Jim Fagan: As a hosting and cloud specialist our entire R&D is targeted towards our cloud products and services. There is also focus is also in acquiring complementary technologies and expertise as shown by our acquisitions of Slicehost and Jungle Disk in 2008 and our recent purchase of CloudKick in December 2010. R&D investment will only increase in 2011 as we plan to reinvest a disproportionate amount of our planned growth into our cloud product and services.
Any plan to build new data centers in Asia in 2011?
Fagan: As demand continues to accelerate in Asia, and with the impending rollout of the Rackspace public cloud in region we will be looking to expand our data center footprint toward the end of 2011 or beginning of 2012. At this point the number of facilities and location has not been decided.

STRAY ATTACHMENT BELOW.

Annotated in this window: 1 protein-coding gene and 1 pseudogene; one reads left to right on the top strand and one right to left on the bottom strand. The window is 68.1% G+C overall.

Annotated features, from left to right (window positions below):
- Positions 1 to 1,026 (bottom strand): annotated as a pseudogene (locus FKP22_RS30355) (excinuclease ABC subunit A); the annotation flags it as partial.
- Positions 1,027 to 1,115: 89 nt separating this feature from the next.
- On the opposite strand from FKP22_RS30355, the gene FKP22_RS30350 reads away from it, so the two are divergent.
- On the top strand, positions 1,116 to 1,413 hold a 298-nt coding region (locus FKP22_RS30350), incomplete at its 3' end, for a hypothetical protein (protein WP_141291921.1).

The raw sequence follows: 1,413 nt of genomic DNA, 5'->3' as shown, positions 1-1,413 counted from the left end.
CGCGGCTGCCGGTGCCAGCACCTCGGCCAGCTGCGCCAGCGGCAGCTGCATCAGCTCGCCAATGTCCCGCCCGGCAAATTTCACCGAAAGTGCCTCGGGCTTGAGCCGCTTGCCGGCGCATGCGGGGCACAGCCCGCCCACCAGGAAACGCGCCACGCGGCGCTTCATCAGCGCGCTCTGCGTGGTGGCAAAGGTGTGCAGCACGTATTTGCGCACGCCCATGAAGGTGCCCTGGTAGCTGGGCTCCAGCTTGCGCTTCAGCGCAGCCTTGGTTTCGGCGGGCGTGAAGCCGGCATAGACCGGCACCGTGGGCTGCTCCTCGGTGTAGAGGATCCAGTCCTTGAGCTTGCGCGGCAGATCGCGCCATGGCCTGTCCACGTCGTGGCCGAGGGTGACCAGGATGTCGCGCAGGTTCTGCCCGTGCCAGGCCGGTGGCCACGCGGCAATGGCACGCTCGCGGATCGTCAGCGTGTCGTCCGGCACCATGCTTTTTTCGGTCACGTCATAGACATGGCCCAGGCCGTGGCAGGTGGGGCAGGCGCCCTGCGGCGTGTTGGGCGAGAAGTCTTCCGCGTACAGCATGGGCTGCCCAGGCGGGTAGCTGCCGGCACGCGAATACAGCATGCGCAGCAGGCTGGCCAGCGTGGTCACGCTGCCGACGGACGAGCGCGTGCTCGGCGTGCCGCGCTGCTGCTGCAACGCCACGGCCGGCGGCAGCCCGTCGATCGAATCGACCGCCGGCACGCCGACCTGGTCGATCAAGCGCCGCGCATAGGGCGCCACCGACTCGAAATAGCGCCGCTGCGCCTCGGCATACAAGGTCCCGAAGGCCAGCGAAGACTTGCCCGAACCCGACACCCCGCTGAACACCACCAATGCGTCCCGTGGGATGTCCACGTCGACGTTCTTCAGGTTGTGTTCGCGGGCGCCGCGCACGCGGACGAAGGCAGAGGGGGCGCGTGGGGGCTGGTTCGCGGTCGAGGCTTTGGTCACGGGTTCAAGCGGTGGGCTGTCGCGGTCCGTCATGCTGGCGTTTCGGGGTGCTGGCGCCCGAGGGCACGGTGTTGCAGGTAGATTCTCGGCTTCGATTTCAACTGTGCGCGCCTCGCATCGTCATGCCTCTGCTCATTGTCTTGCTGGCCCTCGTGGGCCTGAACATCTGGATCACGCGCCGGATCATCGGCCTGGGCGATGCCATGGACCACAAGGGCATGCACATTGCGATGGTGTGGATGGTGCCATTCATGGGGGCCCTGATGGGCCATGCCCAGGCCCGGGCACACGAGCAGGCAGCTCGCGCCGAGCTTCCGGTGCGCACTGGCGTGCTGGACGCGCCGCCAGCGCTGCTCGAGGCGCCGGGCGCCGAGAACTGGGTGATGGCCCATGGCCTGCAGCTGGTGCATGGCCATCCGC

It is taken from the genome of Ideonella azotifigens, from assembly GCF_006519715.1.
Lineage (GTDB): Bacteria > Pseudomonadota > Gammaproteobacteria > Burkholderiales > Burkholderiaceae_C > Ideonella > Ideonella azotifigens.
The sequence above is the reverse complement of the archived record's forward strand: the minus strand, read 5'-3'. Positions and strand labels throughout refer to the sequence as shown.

By what percentage has cloud computing/ cloud services contributed to the overall revenue in 2010? Do you expect any change in 2011?
Fagan: Our growth rate in our overall business was 23% Y/Y in Q3 2010. Our leading driver was our public cloud services which grew at 78% over the same time frame.
"We have definitely seen a shift from an exploration of cloud computing to experimentation."
-- Jim Fagan, Rackspace Hosting
Rackspace recently surpassed the 118,000-customer milestone -- this growth is predominantly due to widespread traction for the cloud computing delivery model within real world enterprise IT stacks. Public cloud customers reached over 99,000 cloud customers in Q3 2010.
Rackspace is expanding its cloud computing presence globally in markets where cloud demand is growing rapidly -- this includes replicating the US public cloud infrastructure in the UK in January and a cloud facility in Hong Kong to follow later in the year. We look for these activities to create accelerated growth in 2011.
What is the current state of cloud computing adoption in Asia?